Bharatmala project will start in Gujarat and Rajasthan, followed by Punjab and subsequently traversing the Himalayan belt through Jammu and Kashmir, Himachal Pradesh, Uttarakhand, parts of Uttar Pradesh, Bihar, West Bengal, Sikkim, Assam, Arunachal Pradesh, Manipur (next to the Indo-Burmese border) and then to Mizoram. Northeastern states have been given special focus in the project. Also, international trade is an integrative key aspect of the project. The main agencies tasked with the construction are the National Highways Authority of India, National Highway and Industrial Development Corporation and state public works departments.
 
 Q. 370. Nobel Prize in Physiology or Medicine: 2017
Ans.
Nobel Prize in Physiology or Medicine: 2017
Three Americans have won the Nobel Prize in Physiology or Medicine on Monday for their discoveries about the body's daily rhythms.  Jeffrey C. Hall, Michael Rosbash and Michael W. Young won the 9-million-kronor ($1.1 million) prize for isolating a gene that controls the body’s normal daily biological rhythm.

The discovery has opened up new fields of research and raised awareness about the importance of getting proper sleep. Circadian rhythms adapt the workings of the body to different phases of the day, influencing sleep, behaviour, hormone levels, body temperature and metabolism. Circadian dysfunction has been linked to sleep disorders, as well as depression, bipolar disorder, cognitive function, memory formation and some neurological diseases.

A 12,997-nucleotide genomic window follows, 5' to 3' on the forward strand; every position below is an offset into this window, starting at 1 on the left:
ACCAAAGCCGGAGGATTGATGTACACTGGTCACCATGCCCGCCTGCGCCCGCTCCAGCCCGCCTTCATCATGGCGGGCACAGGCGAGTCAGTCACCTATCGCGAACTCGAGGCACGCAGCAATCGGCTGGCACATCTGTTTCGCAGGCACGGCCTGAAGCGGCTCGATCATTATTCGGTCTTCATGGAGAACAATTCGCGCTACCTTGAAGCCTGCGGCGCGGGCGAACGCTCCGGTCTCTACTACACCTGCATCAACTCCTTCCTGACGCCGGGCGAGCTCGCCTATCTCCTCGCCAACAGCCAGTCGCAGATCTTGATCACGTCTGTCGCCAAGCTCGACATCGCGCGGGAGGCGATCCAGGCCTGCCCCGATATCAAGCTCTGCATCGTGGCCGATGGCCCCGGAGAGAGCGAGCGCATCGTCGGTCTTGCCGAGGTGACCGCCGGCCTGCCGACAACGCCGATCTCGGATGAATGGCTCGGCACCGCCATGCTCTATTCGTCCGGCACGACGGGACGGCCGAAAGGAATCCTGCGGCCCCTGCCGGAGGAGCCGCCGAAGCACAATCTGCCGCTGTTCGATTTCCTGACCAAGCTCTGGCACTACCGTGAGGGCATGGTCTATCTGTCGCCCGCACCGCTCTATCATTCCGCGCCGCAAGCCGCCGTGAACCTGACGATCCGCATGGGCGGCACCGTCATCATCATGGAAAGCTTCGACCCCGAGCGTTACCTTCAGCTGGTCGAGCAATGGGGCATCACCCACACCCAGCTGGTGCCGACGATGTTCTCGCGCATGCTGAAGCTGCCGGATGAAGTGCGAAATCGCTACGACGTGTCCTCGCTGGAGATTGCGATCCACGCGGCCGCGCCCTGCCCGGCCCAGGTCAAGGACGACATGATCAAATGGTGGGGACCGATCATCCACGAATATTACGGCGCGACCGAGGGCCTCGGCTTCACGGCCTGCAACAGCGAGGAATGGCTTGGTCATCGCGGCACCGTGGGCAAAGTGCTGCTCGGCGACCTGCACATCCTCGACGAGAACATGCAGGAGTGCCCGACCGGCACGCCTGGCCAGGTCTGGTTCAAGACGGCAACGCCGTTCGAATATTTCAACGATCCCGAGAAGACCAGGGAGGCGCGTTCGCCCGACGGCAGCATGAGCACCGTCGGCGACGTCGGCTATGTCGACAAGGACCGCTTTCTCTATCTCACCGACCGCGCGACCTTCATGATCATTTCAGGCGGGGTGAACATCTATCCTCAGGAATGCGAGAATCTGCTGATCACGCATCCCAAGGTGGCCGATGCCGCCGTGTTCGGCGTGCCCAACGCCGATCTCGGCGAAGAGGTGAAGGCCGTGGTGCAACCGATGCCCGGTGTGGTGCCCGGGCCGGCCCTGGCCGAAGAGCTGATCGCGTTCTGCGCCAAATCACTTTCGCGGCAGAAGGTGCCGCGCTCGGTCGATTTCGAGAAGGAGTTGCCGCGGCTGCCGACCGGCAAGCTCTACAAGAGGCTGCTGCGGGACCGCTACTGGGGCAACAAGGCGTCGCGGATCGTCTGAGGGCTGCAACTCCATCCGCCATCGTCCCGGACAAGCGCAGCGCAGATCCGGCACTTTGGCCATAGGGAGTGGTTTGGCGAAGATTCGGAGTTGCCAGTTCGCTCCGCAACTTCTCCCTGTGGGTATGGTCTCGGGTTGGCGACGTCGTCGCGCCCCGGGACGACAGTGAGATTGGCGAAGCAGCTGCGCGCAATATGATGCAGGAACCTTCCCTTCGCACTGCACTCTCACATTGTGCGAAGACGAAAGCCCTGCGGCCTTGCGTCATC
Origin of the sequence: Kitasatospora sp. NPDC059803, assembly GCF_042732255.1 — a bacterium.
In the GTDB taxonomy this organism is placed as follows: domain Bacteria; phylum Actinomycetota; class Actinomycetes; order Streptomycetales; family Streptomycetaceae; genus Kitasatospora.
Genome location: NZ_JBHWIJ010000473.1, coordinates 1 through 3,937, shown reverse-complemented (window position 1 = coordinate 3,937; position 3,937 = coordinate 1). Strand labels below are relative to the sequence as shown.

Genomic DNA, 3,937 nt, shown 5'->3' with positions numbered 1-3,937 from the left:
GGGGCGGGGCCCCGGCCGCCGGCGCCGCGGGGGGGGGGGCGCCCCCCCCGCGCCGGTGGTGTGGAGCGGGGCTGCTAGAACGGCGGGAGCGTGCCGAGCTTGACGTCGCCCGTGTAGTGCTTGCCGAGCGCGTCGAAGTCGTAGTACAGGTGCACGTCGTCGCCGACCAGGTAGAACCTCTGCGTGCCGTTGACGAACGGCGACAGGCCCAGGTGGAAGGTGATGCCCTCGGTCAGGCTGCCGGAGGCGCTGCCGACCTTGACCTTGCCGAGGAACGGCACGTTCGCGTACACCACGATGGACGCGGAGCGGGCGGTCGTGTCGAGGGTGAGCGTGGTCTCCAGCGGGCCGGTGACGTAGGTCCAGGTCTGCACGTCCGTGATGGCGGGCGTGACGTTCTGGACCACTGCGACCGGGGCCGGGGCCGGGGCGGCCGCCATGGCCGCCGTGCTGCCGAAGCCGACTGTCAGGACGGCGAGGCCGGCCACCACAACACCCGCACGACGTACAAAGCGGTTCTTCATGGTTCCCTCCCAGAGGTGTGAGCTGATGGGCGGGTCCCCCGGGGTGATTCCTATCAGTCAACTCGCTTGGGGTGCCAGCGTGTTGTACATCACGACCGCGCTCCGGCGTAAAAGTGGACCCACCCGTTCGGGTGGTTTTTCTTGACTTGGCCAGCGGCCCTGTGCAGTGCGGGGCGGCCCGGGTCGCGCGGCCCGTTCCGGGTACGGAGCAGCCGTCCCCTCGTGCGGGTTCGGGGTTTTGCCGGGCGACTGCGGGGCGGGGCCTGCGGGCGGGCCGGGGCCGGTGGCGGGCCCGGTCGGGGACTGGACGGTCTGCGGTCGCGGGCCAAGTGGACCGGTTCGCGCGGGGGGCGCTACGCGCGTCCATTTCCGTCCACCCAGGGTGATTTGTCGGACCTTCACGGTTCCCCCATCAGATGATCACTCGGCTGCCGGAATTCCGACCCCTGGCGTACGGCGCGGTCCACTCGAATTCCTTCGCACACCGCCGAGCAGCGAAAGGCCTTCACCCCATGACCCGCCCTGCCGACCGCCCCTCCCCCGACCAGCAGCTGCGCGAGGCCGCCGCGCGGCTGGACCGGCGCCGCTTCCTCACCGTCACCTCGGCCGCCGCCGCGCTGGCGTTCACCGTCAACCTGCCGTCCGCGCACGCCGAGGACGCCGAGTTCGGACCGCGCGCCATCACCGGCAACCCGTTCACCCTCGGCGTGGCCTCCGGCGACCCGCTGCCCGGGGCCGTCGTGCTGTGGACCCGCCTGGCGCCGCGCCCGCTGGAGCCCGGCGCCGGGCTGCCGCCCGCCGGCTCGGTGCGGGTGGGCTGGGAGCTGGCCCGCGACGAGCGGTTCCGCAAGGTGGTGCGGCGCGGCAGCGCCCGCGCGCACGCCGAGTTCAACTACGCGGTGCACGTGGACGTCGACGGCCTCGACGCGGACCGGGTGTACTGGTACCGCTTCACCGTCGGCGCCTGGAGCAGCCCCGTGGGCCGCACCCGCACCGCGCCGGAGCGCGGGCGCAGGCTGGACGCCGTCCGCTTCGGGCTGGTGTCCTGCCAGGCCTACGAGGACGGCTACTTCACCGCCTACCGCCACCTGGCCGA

During their research they were able to peek inside the biological clock and elucidate its inner workings. The discovery has raised awareness of the importance of a proper sleep hygiene. During his previous research, Mr. Young had isolated the “period gene” in fruit flies. Mr. Hall and Mr. Rosbash found that a protein encoded by the gene accumulated during the night and degraded during daytime. A decade later, Mr. Young discovered another "clock gene." The paradigm-shifting discoveries established key mechanisms for the biological clock.

Significance of the discovery
Our wellbeing is affected when there is a temporary mismatch between our external environment and this internal biological clock, for example when we travel across several time zones and experience 'jet lag,'. There are also indications that chronic misalignment between our lifestyle and the rhythm dictated by our inner time keeper is associated with increased risk for various diseases. The misalignment may be associated with diseases, including cancer and degenerative neurological conditions.